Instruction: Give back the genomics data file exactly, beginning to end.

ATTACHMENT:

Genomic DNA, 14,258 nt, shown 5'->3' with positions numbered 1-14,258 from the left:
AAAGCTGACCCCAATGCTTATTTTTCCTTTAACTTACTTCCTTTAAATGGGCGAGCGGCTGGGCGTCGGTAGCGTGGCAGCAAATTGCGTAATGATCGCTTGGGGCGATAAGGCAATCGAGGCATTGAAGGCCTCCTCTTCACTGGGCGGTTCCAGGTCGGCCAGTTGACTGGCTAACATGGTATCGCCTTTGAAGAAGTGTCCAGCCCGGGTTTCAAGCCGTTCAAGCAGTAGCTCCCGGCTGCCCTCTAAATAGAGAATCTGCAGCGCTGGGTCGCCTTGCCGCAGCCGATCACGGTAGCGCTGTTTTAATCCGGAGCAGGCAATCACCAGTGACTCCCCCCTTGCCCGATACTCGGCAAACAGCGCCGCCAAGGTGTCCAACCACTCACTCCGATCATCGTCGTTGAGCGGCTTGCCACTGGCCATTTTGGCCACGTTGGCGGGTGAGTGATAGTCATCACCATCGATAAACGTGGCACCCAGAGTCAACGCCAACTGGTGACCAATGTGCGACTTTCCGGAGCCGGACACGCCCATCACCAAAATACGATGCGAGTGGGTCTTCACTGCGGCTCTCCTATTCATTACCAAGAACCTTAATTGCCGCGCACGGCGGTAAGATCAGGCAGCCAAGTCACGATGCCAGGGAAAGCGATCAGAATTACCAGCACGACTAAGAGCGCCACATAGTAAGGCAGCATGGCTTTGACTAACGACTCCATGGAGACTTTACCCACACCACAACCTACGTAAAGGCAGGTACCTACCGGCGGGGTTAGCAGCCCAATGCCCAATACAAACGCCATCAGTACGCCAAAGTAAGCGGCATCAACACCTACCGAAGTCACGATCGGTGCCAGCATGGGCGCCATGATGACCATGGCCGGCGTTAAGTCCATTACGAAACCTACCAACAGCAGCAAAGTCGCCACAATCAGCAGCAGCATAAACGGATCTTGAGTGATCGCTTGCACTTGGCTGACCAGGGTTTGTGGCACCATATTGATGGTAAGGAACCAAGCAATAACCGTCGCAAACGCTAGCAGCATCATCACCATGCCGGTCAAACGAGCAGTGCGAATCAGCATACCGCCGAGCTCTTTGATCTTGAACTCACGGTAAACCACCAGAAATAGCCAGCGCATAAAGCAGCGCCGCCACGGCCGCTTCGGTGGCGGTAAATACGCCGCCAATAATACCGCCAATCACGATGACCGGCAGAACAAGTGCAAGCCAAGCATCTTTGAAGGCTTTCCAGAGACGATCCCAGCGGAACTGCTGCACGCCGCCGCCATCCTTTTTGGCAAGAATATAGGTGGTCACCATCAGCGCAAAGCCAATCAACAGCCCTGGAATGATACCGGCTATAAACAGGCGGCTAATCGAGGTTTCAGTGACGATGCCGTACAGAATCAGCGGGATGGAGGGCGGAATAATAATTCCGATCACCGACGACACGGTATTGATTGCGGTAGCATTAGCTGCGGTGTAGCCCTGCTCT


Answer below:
Genomic DNA, 14,258 nt, shown 5'->3' with positions numbered 1-14,258 from the left:
AAAGCTGACCCCAATGCTTATTTTTCCTTTAACTTACTTCCTTTAAATGGGCGAGCGGCTGGGCGTCGGTAGCGTGGCAGCAAATTGCGTAATGATCGCTTGGGGCGATAAGGCAATCGAGGCATTGAAGGCCTCCTCTTCACTGGGCGGTTCCAGGTCGGCCAGTTGACTGGCTAACATGGTATCGCCTTTGAAGAAGTGTCCAGCCCGGGTTTCAAGCCGTTCAAGCAGTAGCTCCCGGCTGCCCTCTAAATAGAGAATCTGCAGCGCTGGGTCGCCTTGCCGCAGCCGATCACGGTAGCGCTGTTTTAATCCGGAGCAGGCAATCACCAGTGACTCCCCCCTTGCCCGATACTCGGCAAACAGCGCCGCCAAGGTGTCCAACCACTCACTCCGATCATCGTCGTTGAGCGGCTTGCCACTGGCCATTTTGGCCACGTTGGCGGGTGAGTGATAGTCATCACCATCGATAAACGTGGCACCCAGAGTCAACGCCAACTGGTGACCAATGTGCGACTTTCCGGAGCCGGACACGCCCATCACCAAAATACGATGCGAGTGGGTCTTCACTGCGGCTCTCCTATTCATTACCAAGAACCTTAATTGCCGCGCACGGCGGTAAGATCAGGCAGCCAAGTCACGATGCCAGGGAAAGCGATCAGAATTACCAGCACGACTAAGAGCGCCACATAGTAAGGCAGCATGGCTTTGACTAACGACTCCATGGAGACTTTACCCACACCACAACCTACGTAAAGGCAGGTACCTACCGGCGGGGTTAGCAGCCCAATGCCCAATACAAACGCCATCAGTACGCCAAAGTAAGCGGCATCAACACCTACCGAAGTCACGATCGGTGCCAGCATGGGCGCCATGATGACCATGGCCGGCGTTAAGTCCATTACGAAACCTACCAACAGCAGCAAAGTCGCCACAATCAGCAGCAGCATAAACGGATCTTGAGTGATCGCTTGCACTTGGCTGACCAGGGTTTGTGGCACCATATTGATGGTAAGGAACCAAGCAATAACCGTCGCAAACGCTAGCAGCATCATCACCATGCCGGTCAAACGAGCAGTGCGAATCAGCATACCGCCGAGCTCTTTGATCTTGAACTCACGGTAAACCACCAGAAATAGCCAGCGCATAAAGCAGCGCCGCCACGGCCGCTTCGGTGGCGGTAAATACGCCGCCAATAATACCGCCAATCACGATGACCGGCAGAACAAGTGCAAGCCAAGCATCTTTGAAGGCTTTCCAGAGACGATCCCAGCGGAACTGCTGCACGCCGCCGCCATCCTTTTTGGCAAGAATATAGGTGGTCACCATCAGCGCAAAGCCAATCAACAGCCCTGGAATGATACCGGCTATAAACAGGCGGCTAATCGAGGTTTCAGTGACGATGCCGTACAGAATCAGCGGGATGGAGGGCGGAATAATAATTCCGATCACCGACGACACGGTATTGATTGCGGTAGCATTAGCTGCGGTGTAGCCCTGCTCT